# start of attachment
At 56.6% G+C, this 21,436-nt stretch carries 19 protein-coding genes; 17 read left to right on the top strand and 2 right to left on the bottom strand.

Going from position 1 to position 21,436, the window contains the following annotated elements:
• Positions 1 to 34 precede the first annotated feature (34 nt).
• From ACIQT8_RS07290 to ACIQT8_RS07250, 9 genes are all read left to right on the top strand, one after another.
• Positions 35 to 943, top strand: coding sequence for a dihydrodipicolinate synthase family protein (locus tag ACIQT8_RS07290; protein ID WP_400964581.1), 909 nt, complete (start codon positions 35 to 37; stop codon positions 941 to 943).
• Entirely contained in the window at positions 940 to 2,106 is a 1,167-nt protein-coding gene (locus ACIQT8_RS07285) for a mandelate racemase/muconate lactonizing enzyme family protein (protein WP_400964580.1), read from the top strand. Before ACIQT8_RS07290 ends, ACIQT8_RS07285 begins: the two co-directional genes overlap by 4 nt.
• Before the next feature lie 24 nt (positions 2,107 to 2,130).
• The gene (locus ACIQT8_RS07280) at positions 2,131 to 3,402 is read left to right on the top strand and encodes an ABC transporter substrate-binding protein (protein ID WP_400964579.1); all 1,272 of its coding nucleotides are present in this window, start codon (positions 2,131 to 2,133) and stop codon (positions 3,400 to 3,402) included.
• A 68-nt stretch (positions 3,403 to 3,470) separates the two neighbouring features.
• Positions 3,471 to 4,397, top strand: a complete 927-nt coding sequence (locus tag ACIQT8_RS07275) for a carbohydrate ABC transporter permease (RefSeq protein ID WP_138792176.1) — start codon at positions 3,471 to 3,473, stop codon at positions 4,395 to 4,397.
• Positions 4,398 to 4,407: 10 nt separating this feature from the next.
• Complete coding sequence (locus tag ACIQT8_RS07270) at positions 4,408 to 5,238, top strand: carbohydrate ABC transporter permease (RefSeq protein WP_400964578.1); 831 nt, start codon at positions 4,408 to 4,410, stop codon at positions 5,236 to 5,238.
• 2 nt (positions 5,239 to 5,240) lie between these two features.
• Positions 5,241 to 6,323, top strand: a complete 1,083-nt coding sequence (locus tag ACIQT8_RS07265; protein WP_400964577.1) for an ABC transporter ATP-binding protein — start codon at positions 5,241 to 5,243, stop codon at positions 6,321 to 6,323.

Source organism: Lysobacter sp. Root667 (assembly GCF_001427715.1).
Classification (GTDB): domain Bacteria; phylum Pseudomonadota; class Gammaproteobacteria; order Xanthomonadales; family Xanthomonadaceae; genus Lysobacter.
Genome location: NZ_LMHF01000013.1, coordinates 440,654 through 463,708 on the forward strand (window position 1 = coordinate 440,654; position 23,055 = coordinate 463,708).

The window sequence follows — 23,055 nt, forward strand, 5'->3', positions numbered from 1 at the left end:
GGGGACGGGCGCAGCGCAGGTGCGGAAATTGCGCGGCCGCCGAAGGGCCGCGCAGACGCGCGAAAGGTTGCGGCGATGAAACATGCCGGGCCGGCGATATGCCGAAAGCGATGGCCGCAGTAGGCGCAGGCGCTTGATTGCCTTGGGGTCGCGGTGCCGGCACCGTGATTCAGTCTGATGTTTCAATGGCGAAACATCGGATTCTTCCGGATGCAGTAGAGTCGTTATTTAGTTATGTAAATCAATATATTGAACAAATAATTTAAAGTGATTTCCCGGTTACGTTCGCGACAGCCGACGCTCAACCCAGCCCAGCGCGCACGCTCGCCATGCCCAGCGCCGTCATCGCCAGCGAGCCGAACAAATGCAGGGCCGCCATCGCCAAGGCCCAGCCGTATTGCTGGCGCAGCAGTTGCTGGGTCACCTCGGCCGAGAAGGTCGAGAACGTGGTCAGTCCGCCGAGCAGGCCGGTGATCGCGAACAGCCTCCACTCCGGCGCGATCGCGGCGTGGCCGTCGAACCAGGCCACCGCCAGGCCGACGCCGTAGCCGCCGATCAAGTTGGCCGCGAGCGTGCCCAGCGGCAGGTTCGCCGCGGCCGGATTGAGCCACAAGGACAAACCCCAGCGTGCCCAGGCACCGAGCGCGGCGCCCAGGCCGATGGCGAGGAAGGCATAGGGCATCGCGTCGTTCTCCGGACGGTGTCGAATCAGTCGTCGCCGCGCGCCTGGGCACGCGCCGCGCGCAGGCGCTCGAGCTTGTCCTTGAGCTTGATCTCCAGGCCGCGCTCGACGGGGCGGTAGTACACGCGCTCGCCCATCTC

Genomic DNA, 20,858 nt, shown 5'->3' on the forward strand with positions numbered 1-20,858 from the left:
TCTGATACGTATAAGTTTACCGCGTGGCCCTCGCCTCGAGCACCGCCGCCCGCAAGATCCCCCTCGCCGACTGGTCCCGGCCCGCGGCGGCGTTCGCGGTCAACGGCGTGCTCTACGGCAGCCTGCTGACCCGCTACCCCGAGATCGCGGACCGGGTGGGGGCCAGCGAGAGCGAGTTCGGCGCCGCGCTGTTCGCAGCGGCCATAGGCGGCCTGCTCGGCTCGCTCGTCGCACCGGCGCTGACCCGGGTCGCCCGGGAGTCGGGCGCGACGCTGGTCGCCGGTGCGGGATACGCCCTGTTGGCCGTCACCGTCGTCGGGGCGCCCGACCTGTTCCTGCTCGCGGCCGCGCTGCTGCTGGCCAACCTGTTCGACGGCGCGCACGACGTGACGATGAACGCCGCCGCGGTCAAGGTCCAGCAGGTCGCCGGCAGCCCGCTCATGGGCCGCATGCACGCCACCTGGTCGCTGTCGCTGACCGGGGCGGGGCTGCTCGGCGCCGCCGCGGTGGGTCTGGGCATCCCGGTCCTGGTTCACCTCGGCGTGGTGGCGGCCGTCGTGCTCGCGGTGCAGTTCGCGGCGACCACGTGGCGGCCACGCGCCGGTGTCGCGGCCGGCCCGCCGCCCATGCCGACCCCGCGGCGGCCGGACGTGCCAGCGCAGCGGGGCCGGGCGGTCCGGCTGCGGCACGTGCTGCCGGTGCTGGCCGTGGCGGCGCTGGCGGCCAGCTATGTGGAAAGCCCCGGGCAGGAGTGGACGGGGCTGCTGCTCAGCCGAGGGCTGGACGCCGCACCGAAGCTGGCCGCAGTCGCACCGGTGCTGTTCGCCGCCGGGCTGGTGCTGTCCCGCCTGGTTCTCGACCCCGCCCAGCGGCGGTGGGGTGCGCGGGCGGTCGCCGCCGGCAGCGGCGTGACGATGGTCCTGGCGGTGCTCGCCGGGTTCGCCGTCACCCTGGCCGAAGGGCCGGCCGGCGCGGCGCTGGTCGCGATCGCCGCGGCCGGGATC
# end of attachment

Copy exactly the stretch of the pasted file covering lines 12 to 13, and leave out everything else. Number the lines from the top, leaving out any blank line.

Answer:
• Complete coding sequence (locus tag ACIQT8_RS07270) at positions 4,408 to 5,238, top strand: carbohydrate ABC transporter permease (RefSeq protein WP_400964578.1); 831 nt, start codon at positions 4,408 to 4,410, stop codon at positions 5,236 to 5,238.
• 2 nt (positions 5,239 to 5,240) lie between these two features.